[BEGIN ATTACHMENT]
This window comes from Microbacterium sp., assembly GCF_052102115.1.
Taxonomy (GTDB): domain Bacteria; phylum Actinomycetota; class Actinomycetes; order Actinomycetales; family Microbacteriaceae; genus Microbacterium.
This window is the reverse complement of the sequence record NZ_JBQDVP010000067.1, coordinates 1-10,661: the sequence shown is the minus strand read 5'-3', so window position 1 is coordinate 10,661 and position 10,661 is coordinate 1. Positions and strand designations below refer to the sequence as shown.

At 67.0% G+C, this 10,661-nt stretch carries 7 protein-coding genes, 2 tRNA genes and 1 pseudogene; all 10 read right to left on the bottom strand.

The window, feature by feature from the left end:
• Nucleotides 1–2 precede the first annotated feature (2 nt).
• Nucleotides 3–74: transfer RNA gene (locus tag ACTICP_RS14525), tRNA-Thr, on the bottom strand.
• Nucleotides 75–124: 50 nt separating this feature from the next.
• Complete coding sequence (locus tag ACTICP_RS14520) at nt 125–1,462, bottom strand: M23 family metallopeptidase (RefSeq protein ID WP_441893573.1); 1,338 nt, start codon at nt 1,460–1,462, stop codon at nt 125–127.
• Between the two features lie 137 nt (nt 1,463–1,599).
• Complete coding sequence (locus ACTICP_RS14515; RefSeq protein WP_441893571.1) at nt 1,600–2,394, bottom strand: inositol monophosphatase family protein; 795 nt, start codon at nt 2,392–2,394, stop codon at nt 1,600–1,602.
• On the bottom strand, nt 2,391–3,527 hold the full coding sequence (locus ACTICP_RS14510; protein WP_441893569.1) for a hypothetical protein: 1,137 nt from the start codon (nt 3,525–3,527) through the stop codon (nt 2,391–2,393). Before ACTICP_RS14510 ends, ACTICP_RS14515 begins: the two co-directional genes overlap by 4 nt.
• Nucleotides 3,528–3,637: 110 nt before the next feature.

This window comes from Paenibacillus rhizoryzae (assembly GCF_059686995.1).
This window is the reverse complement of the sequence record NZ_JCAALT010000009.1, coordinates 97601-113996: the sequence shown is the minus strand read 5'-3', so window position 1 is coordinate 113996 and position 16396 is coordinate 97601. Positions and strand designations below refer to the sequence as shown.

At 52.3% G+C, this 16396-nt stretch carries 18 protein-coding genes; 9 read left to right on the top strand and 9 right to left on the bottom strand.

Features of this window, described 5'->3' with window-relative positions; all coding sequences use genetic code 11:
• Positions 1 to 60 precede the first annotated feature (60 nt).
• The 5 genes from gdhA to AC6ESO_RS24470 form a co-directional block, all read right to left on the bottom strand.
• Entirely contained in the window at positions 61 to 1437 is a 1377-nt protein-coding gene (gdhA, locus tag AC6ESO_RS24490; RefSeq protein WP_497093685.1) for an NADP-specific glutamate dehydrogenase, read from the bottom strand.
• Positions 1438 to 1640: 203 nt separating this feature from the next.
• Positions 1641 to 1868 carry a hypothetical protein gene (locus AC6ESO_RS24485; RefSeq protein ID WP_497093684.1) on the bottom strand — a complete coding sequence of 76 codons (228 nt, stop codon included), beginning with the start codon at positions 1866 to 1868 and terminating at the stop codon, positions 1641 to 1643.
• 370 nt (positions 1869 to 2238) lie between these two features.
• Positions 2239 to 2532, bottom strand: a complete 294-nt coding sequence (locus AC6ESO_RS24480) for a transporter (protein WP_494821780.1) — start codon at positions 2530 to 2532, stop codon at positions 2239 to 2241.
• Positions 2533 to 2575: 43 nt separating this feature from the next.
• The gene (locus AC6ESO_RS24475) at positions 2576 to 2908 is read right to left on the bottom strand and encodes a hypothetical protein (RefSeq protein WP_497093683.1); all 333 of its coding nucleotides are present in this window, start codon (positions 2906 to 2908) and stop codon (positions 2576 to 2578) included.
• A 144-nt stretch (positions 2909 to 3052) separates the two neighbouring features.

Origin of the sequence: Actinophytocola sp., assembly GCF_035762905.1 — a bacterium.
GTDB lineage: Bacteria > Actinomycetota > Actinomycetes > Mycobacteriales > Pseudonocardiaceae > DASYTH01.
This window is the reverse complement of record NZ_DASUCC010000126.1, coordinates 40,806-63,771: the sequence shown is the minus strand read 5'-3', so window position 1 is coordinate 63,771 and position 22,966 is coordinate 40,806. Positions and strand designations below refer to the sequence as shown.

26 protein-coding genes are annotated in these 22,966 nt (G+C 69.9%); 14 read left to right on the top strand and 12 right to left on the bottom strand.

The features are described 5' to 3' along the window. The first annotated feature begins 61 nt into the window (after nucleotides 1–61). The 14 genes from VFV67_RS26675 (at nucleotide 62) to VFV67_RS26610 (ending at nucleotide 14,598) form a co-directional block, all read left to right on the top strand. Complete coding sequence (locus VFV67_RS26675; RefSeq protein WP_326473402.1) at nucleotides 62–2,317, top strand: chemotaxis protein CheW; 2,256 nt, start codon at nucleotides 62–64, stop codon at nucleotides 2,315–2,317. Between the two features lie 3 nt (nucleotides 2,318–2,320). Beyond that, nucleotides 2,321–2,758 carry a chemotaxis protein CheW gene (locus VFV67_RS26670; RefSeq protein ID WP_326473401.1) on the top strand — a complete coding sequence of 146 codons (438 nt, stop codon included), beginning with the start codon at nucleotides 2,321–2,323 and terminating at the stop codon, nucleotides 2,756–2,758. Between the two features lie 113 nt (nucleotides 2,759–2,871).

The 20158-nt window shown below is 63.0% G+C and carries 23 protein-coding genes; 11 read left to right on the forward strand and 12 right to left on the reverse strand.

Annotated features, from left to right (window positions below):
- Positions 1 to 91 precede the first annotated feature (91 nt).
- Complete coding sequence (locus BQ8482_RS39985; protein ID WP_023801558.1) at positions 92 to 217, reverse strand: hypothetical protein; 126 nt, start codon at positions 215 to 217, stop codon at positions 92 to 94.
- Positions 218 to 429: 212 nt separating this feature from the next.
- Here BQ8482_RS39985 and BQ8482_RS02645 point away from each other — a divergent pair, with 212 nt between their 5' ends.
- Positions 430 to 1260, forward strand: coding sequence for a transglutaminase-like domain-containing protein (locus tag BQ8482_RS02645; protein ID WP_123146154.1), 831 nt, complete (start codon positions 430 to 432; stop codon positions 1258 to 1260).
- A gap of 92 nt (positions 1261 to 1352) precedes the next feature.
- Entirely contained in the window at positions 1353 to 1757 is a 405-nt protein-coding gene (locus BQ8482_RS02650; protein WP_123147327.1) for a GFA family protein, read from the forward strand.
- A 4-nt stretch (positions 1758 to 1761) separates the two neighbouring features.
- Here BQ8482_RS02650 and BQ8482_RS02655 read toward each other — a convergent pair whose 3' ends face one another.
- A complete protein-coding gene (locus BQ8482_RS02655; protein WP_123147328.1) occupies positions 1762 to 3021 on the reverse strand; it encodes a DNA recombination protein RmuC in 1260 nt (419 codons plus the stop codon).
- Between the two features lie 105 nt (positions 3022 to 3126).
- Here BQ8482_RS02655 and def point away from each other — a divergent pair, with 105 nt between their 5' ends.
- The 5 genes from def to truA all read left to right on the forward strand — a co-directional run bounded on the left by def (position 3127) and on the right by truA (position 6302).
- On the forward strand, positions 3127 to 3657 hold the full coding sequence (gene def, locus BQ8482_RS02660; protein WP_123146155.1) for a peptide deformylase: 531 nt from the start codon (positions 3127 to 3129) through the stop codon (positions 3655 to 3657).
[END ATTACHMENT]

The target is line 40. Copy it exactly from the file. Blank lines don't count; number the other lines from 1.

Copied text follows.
- A gap of 92 nt (positions 1261 to 1352) precedes the next feature.